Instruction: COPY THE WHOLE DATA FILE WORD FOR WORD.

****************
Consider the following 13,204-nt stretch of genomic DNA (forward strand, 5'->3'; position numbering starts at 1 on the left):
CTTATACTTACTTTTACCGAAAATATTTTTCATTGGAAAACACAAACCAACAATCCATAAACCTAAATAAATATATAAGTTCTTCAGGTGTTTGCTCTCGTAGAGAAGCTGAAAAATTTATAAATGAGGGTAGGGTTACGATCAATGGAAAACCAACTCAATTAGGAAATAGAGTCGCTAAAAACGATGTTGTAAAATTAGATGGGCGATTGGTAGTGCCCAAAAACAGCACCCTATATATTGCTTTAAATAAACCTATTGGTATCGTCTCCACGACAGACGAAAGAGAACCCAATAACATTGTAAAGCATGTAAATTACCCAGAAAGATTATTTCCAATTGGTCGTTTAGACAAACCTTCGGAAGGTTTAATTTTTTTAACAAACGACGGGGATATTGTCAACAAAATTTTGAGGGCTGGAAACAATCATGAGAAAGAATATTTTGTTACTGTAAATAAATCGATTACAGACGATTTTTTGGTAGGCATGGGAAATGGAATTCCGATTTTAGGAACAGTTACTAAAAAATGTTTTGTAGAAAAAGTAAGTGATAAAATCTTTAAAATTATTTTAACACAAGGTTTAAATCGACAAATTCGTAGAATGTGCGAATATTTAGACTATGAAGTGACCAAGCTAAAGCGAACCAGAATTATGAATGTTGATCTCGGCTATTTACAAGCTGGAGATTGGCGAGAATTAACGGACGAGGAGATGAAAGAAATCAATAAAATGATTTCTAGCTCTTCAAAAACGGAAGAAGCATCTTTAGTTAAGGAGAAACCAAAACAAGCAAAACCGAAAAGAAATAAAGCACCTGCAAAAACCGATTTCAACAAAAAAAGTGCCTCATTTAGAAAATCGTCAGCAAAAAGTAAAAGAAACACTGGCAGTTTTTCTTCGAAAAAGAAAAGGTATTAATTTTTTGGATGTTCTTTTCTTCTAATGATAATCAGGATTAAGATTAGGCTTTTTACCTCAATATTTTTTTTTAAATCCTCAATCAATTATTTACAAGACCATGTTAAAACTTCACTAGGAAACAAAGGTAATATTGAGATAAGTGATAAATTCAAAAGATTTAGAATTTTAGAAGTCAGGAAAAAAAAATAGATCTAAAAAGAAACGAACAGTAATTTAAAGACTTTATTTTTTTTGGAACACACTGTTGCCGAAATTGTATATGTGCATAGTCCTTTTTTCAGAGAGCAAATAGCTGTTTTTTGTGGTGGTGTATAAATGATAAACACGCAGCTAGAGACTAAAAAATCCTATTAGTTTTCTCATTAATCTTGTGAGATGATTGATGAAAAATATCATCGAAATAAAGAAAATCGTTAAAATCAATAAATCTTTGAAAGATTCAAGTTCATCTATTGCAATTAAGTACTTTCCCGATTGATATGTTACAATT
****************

Consider the following 13,204-nt stretch of genomic DNA (forward strand, 5'->3'; position numbering starts at 1 on the left):
CTTATACTTACTTTTACCGAAAATATTTTTCATTGGAAAACACAAACCAACAATCCATAAACCTAAATAAATATATAAGTTCTTCAGGTGTTTGCTCTCGTAGAGAAGCTGAAAAATTTATAAATGAGGGTAGGGTTACGATCAATGGAAAACCAACTCAATTAGGAAATAGAGTCGCTAAAAACGATGTTGTAAAATTAGATGGGCGATTGGTAGTGCCCAAAAACAGCACCCTATATATTGCTTTAAATAAACCTATTGGTATCGTCTCCACGACAGACGAAAGAGAACCCAATAACATTGTAAAGCATGTAAATTACCCAGAAAGATTATTTCCAATTGGTCGTTTAGACAAACCTTCGGAAGGTTTAATTTTTTTAACAAACGACGGGGATATTGTCAACAAAATTTTGAGGGCTGGAAACAATCATGAGAAAGAATATTTTGTTACTGTAAATAAATCGATTACAGACGATTTTTTGGTAGGCATGGGAAATGGAATTCCGATTTTAGGAACAGTTACTAAAAAATGTTTTGTAGAAAAAGTAAGTGATAAAATCTTTAAAATTATTTTAACACAAGGTTTAAATCGACAAATTCGTAGAATGTGCGAATATTTAGACTATGAAGTGACCAAGCTAAAGCGAACCAGAATTATGAATGTTGATCTCGGCTATTTACAAGCTGGAGATTGGCGAGAATTAACGGACGAGGAGATGAAAGAAATCAATAAAATGATTTCTAGCTCTTCAAAAACGGAAGAAGCATCTTTAGTTAAGGAGAAACCAAAACAAGCAAAACCGAAAAGAAATAAAGCACCTGCAAAAACCGATTTCAACAAAAAAAGTGCCTCATTTAGAAAATCGTCAGCAAAAAGTAAAAGAAACACTGGCAGTTTTTCTTCGAAAAAGAAAAGGTATTAATTTTTTGGATGTTCTTTTCTTCTAATGATAATCAGGATTAAGATTAGGCTTTTTACCTCAATATTTTTTTTTAAATCCTCAATCAATTATTTACAAGACCATGTTAAAACTTCACTAGGAAACAAAGGTAATATTGAGATAAGTGATAAATTCAAAAGATTTAGAATTTTAGAAGTCAGGAAAAAAAAATAGATCTAAAAAGAAACGAACAGTAATTTAAAGACTTTATTTTTTTTGGAACACACTGTTGCCGAAATTGTATATGTGCATAGTCCTTTTTTCAGAGAGCAAATAGCTGTTTTTTGTGGTGGTGTATAAATGATAAACACGCAGCTAGAGACTAAAAAATCCTATTAGTTTTCTCATTAATCTTGTGAGATGATTGATGAAAAATATCATCGAAATAAAGAAAATCGTTAAAATCAATAAATCTTTGAAAGATTCAAGTTCATCTATTGCAATTAAGTACTTTCCCGATTGATATGTTACAATT